This impressive metal sculpture of the soldier Tommy can be seen near the War Memorial at Seaham in County Durham. It was created by Ray Lonsdale and £85,000 was raised to keep him at the seaside town for the next 150 years!

The East and West Lodges at the entrance to Tunstall Court, near Ward Jackson Park in Grange Road. The buildings are Grade II Listed and built around 1890 - possibly by T. Lewis Banks, of London, according to the British Listed Buildings website. Both lodges are now private dwellings.

When I was out and about taking photographs imagine my surprise when I came across part of the old West Hartlepool which is still very much there. In fact, what I should correctly say is "Old Town". I wonder how many people reading this, of a certain age, will remember the two tunnels that went beneath the railways lines at the bottom of Church Street? One went to the docks and the other to part of West Hartlepool called Old Town. Well, I couldn't believe it when I discovered that part of the bridge, which went into Old Town, is still there. It's at the rear of a car sales' business in Mainsforth Terrace and, although it's easy to see if you know where to look, it's not that easy to photograph. So, being the inquisitive person I am, I decided to ask a few questions and managed to get a few acceptable images along the way - as well as a cut leg!

Spotted on a green in the village of Greatham is this wonderful carving on a Sheaf Sower. The gardens and flowers are pretty, too, and credit to those who care for them.

Any stormy weather across our country can often cause widespread devastation with flooding, structural damage and powers cuts. I don't venture out to photograph fallen trees or such like, but I did catch this wave at the Heugh Breakwater (New Pier) in Hartlepool in the late afternoon sun.

As the sun was almost setting I took this photograph of the Town Wall in old Hartlepool from the Banjo Pier in, what used to be, Middleton. It shows the Grade II listed buildings, the Abbey Church of St. Hilda and, towering above the buildings on the left, the spire of the Borough Hall.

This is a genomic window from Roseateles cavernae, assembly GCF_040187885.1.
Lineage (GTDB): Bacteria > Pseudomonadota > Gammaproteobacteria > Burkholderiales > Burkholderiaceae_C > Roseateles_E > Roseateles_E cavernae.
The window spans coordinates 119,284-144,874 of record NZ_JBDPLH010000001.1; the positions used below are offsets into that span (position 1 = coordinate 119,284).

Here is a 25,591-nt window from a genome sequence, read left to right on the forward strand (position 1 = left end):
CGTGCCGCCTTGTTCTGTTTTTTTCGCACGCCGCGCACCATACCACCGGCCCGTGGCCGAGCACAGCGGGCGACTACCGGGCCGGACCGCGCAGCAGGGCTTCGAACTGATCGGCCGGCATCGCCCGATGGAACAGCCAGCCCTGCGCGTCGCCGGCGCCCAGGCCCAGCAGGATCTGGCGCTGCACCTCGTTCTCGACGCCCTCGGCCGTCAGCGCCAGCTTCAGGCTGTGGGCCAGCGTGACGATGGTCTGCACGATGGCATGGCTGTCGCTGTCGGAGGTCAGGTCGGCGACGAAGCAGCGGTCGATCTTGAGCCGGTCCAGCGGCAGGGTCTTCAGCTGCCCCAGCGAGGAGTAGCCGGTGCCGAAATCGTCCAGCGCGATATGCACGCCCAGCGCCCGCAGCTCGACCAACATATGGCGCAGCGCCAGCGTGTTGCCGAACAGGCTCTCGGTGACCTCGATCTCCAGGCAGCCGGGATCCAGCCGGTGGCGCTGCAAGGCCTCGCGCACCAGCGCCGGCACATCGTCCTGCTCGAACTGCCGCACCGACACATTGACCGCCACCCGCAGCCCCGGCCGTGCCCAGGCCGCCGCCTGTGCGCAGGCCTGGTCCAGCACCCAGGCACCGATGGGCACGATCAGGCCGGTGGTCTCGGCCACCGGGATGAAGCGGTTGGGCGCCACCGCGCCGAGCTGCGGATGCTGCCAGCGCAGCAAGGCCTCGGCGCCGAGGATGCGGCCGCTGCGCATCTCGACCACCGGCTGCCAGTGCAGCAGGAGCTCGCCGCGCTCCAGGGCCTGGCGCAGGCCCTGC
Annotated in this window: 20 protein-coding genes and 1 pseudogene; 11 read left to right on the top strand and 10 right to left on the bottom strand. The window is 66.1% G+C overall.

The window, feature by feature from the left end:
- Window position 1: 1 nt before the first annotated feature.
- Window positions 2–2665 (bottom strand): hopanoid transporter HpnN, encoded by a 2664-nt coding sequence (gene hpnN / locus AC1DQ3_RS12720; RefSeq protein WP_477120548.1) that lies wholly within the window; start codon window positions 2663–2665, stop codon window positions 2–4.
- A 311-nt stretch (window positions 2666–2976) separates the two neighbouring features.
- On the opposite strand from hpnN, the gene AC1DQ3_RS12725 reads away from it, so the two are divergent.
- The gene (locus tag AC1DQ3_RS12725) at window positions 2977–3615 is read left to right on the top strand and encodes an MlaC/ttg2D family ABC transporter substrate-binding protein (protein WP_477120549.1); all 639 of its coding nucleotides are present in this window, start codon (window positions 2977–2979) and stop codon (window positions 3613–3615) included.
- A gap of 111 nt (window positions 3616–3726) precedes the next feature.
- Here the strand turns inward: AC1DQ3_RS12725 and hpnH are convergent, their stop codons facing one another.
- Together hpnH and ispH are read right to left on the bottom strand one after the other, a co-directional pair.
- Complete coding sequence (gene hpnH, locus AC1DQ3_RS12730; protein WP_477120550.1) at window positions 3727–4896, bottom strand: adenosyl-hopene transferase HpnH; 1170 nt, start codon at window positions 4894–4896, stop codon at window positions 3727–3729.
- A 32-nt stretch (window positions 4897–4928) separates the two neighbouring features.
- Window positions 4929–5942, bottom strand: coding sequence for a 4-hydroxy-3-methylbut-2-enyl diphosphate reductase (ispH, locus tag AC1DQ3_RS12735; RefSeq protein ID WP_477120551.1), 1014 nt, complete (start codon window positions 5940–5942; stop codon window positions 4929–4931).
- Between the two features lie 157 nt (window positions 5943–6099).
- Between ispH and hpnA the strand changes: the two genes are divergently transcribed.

Durham Castle always looks impressive at night. This part of the old building is used as accommodation for students attending Durham University. The building took on an important new look during 2013 with up-to-date lighting being installed after the completion of a £600,000 project. Both the castle and cathedral can be seen in a whole new light. Durham County Council paid for the system which illuminates the buildings and form Durham’s World Heritage Site.

I couldn't let this lovely creature fly away from my front garden without getting a shot. I'm not really up on the names of butterflies but I'm reliably informed that this is a Small Tortoiseshell. I did initially think it might have been a Painted Lady but I have been corrected by someone who knows better than me!

I do hope you enjoy seeing this slideshow of the Infinity Bridge which spans the River Tees in Stockton, England. The bridge, which is very picturesque at night, is a major part of the North Shore Development in Stockton. This iconic structure, named Infinity Bridge in September 2008 links the North Shore development and the Teesdale area. I first visited this location in April 2010 and have made several visits since then. Believe it or not I always find different angles to shoot. Photographs © Stan Laundon.

At nightime or during the day - or even at sunset - the Infinity Bridge, which spans the River Tees, is always a picturesque sight to see.

The Lodge - formerly listed as the Church Lodge in Castle Eden, County Durham. It was the former gate lodge to the Castle Eden Estate. It is dated late 19th Century with later additions in 1928. It is also a Grade II Listed building.

Stan Laundon - Photograph © Larry Drummond.

All photographs on this page are copyright © Stan Laundon and must not be copied, or used in any way, without prior written permission.